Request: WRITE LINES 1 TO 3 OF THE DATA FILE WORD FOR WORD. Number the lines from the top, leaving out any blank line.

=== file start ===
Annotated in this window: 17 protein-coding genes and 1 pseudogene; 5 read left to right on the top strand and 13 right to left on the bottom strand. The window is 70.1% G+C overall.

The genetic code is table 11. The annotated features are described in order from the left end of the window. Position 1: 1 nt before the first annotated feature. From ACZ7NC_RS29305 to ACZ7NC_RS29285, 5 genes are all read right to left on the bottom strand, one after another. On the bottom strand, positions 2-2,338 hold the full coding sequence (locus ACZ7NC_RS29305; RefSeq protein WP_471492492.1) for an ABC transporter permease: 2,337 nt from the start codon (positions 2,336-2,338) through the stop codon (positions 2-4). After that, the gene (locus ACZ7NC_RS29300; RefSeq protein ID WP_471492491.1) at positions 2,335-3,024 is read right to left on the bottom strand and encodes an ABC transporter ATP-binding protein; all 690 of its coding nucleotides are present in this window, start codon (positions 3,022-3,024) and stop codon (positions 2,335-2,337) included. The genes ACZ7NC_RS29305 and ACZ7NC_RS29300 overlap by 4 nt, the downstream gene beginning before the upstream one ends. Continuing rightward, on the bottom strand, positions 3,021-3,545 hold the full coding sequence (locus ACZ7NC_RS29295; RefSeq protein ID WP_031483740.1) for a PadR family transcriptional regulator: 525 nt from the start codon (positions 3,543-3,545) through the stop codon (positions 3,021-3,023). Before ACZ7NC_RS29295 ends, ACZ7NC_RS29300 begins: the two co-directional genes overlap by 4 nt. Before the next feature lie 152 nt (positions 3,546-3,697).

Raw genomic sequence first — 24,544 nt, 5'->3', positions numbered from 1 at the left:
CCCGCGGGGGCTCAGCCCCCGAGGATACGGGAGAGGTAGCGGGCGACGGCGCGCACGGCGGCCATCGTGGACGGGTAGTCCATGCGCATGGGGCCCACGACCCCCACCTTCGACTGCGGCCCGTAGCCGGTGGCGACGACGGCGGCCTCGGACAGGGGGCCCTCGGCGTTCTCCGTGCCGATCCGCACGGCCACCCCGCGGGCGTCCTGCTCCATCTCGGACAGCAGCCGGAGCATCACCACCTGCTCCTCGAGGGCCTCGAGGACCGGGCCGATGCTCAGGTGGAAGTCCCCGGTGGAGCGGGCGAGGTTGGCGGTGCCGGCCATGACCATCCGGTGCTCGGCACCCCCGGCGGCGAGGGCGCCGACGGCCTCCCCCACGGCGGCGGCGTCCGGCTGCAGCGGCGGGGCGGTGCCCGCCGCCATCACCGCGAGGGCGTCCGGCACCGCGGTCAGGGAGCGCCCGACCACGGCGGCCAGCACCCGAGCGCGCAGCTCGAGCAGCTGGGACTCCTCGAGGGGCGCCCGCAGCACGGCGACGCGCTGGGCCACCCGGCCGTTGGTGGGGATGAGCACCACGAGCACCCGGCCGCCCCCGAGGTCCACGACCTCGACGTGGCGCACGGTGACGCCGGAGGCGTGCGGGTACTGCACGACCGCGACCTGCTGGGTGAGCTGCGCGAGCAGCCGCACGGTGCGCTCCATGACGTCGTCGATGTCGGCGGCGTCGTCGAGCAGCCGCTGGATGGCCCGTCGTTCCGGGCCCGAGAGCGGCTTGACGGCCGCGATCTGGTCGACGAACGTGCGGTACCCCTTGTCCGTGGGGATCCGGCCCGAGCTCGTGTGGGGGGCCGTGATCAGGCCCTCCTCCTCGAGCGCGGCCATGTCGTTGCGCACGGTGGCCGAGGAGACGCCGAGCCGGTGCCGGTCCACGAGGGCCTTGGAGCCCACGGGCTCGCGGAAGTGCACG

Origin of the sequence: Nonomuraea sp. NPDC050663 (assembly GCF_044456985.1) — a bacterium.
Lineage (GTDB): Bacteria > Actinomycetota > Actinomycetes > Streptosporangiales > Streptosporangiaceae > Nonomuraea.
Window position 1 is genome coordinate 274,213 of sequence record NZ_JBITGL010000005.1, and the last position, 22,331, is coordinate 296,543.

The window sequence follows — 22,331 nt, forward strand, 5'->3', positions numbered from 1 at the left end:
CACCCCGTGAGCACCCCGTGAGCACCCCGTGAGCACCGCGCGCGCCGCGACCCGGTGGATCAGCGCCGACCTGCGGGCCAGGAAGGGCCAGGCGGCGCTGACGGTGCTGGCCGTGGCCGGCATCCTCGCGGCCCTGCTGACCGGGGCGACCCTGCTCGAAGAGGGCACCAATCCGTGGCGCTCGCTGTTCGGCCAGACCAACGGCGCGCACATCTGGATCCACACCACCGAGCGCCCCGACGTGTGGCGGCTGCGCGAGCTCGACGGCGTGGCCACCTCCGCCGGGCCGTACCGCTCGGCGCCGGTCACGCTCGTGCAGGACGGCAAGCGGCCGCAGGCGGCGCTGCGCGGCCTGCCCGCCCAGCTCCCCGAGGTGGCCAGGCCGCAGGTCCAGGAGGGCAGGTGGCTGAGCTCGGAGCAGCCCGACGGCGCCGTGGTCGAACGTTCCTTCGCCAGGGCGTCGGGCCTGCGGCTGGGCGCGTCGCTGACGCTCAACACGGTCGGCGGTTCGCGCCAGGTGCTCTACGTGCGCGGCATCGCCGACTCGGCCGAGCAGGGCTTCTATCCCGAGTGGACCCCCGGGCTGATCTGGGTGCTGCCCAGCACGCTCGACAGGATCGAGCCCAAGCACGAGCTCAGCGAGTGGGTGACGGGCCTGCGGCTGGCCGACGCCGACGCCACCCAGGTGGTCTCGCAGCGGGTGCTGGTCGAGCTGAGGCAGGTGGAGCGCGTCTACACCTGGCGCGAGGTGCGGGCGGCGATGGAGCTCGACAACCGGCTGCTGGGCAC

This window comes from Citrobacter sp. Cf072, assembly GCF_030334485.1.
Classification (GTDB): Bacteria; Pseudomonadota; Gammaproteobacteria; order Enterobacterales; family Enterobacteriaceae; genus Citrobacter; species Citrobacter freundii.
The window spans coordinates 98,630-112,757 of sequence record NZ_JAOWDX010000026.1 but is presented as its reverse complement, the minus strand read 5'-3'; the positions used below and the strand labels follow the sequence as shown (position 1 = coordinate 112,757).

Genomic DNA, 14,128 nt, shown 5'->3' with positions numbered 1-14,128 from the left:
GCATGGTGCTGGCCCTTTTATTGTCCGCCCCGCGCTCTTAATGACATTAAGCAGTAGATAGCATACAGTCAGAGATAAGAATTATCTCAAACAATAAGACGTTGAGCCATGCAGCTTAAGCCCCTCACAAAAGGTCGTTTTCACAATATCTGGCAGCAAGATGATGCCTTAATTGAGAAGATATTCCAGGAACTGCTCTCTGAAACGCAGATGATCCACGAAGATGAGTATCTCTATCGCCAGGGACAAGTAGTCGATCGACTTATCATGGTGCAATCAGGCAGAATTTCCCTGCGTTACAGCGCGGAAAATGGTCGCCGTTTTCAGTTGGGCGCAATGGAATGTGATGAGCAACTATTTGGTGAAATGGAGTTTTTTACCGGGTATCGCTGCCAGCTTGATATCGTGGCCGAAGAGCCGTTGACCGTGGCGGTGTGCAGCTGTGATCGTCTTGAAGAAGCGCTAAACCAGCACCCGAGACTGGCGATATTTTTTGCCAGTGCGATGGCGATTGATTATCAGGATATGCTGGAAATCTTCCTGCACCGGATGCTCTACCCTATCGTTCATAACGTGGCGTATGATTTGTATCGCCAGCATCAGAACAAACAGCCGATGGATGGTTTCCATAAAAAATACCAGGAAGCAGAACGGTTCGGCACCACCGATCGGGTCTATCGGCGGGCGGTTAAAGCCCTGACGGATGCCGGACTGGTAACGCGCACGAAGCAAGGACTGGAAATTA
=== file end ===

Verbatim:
Annotated in this window: 17 protein-coding genes and 1 pseudogene; 5 read left to right on the top strand and 13 right to left on the bottom strand. The window is 70.1% G+C overall.

The genetic code is table 11. The annotated features are described in order from the left end of the window. Position 1: 1 nt before the first annotated feature. From ACZ7NC_RS29305 to ACZ7NC_RS29285, 5 genes are all read right to left on the bottom strand, one after another. On the bottom strand, positions 2-2,338 hold the full coding sequence (locus ACZ7NC_RS29305; RefSeq protein WP_471492492.1) for an ABC transporter permease: 2,337 nt from the start codon (positions 2,336-2,338) through the stop codon (positions 2-4). After that, the gene (locus ACZ7NC_RS29300; RefSeq protein ID WP_471492491.1) at positions 2,335-3,024 is read right to left on the bottom strand and encodes an ABC transporter ATP-binding protein; all 690 of its coding nucleotides are present in this window, start codon (positions 3,022-3,024) and stop codon (positions 2,335-2,337) included. The genes ACZ7NC_RS29305 and ACZ7NC_RS29300 overlap by 4 nt, the downstream gene beginning before the upstream one ends. Continuing rightward, on the bottom strand, positions 3,021-3,545 hold the full coding sequence (locus ACZ7NC_RS29295; RefSeq protein ID WP_031483740.1) for a PadR family transcriptional regulator: 525 nt from the start codon (positions 3,543-3,545) through the stop codon (positions 3,021-3,023). Before ACZ7NC_RS29295 ends, ACZ7NC_RS29300 begins: the two co-directional genes overlap by 4 nt. Before the next feature lie 152 nt (positions 3,546-3,697).

Raw genomic sequence first — 24,544 nt, 5'->3', positions numbered from 1 at the left: